Author:
Educurious .
Subject:
U.S. History
Material Type:
Lesson, Lesson Plan, Module, Teaching/Learning Strategy, Unit of Study
Level:
Middle School
Tags:
  • PBL
  • Washington State History
  • wa-sel
  • wa-social-studies
    License:
    Creative Commons Attribution Non-Commercial
    Language:
    English
    Media Formats:
    Downloadable docs, Text/HTML

    Education Standards

    Connected

    Connected

    Overview

    This unit is designed to build inquiry about and interest in the themes and topics woven throughout Educurious’s multi-unit Washington State History course. To start off, students discover and share how they are connected to their classmates by participating in a “Web of Connectedness” activity. Throughout the unit, students engage in mapping, data visualization, and cost-benefit analyses in order to unpack the theme of connectedness and answer the unit driving question: How are people in Washington connected to each other and the rest of the world? As students learn about resources, economies, innovations, people, and places in Washington, they draft a series of six interactive community boards that educate others about the ways in which people are connected. For the culminating product of this unit, student teams finalize one of their six draft community boards to help students in their school make connections between themselves, Washington, and the world.

    Educator Welcome

    Dear Educator,

    We understand the joy every teacher experiences when they discover what lights up a student, and how that breakthrough can make way for a powerful shift in student learning. We’re thrilled to partner with you in bringing project-based learning (PBL) to your classroom, and we think you’ll love these lessons, which were created in collaboration with educators, learning scientists, and experts in the field.   

    Whether this is your first voyage into PBL or you’re a seasoned pro, we’re sure you’ll agree that this approach sparks interest, ignites possibility, fuels a love for learning in students, and brings wonder to the classroom.

    We believe Open Educational Resources (OER) promote equitable access to standards-aligned, high-quality instructional materials for all educators to adapt and use. Contact us at info@educurious.org to learn more about how Educurious can support district or school adoption of this curriculum and the development of PBL teaching practices. Explore Educurious.org to discover other PBL courses and order printed materials.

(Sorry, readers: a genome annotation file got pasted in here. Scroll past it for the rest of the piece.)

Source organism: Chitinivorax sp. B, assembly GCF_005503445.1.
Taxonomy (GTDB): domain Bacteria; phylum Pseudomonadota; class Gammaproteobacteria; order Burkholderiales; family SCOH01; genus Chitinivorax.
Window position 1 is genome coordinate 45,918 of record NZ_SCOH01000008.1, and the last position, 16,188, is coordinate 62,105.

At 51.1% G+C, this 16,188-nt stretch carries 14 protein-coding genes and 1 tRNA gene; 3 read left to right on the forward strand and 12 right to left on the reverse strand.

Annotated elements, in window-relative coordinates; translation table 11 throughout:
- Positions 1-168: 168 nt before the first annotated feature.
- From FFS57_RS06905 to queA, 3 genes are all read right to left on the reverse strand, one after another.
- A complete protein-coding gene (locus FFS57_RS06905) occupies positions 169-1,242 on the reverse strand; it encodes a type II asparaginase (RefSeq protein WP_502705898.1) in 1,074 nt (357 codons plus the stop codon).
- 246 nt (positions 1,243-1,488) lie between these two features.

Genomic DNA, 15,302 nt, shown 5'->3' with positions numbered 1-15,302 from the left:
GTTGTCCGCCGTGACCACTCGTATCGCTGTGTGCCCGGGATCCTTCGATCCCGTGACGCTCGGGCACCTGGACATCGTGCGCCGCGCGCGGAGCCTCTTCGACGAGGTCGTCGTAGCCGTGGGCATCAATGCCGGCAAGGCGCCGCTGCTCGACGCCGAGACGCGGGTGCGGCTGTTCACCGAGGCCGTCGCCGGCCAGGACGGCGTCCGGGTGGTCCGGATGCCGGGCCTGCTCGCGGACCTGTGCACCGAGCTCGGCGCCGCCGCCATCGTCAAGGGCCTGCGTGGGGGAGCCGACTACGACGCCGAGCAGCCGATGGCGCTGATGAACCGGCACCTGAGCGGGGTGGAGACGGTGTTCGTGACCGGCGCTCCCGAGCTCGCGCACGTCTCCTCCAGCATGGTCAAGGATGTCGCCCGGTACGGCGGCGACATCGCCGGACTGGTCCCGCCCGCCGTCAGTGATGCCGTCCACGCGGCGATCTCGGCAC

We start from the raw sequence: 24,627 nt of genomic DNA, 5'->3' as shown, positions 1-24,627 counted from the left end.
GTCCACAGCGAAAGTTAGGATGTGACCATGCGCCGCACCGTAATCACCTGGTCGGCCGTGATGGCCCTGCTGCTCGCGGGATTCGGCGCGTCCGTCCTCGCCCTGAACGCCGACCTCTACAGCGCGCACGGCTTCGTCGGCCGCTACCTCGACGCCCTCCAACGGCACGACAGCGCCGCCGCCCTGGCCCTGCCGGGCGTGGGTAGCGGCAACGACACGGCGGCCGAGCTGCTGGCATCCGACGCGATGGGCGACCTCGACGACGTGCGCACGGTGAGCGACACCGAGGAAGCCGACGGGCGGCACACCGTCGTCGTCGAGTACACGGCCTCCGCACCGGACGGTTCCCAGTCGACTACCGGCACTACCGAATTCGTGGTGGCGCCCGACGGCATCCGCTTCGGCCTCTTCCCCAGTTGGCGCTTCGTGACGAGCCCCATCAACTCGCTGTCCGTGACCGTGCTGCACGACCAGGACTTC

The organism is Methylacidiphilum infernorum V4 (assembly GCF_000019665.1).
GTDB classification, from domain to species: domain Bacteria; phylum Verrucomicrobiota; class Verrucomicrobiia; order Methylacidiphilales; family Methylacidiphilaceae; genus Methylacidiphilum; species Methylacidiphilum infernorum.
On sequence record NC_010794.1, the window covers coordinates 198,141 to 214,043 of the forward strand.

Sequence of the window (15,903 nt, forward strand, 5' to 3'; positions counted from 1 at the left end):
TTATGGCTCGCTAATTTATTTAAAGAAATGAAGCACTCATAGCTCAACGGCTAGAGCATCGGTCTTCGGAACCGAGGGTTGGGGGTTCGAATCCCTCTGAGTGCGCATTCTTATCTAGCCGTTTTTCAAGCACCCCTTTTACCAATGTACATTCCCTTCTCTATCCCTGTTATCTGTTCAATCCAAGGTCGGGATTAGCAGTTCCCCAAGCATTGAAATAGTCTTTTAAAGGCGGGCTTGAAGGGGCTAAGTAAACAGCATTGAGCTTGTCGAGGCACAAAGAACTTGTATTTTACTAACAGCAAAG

As you join your students on this learning journey, we’d love to hear from you. We want to experience your students’ curiosity, celebrate their projects, and hear about your successes, as well as what we can do better. Click here to share your thoughts. Thank you for taking us along on your adventure. 

    Onward!

    Your friends at Educurious

     

    Acknowledgements

    Unit Credits & Acknowledgments

    Educurious would like to express sincere gratitude to our partners from the Issaquah, Kent, Mercer Island, Riverview, and Tahoma School Districts for contributing their expertise, insights, and energy. Their collaboration was instrumental in the co-design of this Washington State History project-based learning unit.

    A special thank you to Linda Henderson at Issaquah School District, Amy Abrams at Kent School District, Mark Klune at Riverview School District, Fred Rundle at Mercer Island School District, and Bridget Vannice at Tahoma School District for their leadership and support throughout this project.

    Design Teachers and Districts:

    • Andrea Byford, Kent School District
    • Brian Lockhart, Kent School District
    • Jeffrey Knutson, Kent School District
    • John Buchinger, Kent School District
    • Kailey Shepard, Kent School District
    • Keith Henry, Kent School District
    • Reb Parsley, Kent School District

    The Educurious Team:

    Unit Development Team:

    • Writer: Chris Carter
    • Educurious Reviewer: Sara Nachtigal
    • External Reviewers: Natasha Warsaw, Rosanne Golding, Laura-Louis Jacques, Jane Lo, Shanee Washington, and Maribel Santiago
    • Editor: Kristina Hawley

    Production Team:

    • Erik Robinson, Alex Goodell

    Project Manager:

    • Josie Brogan

    Educurious Leadership:

    • Jane Chadsey, CEO

    Unit Poster Image Credits:

    • Poster created by Educurious with Canva

    License & Attribution

    Copyright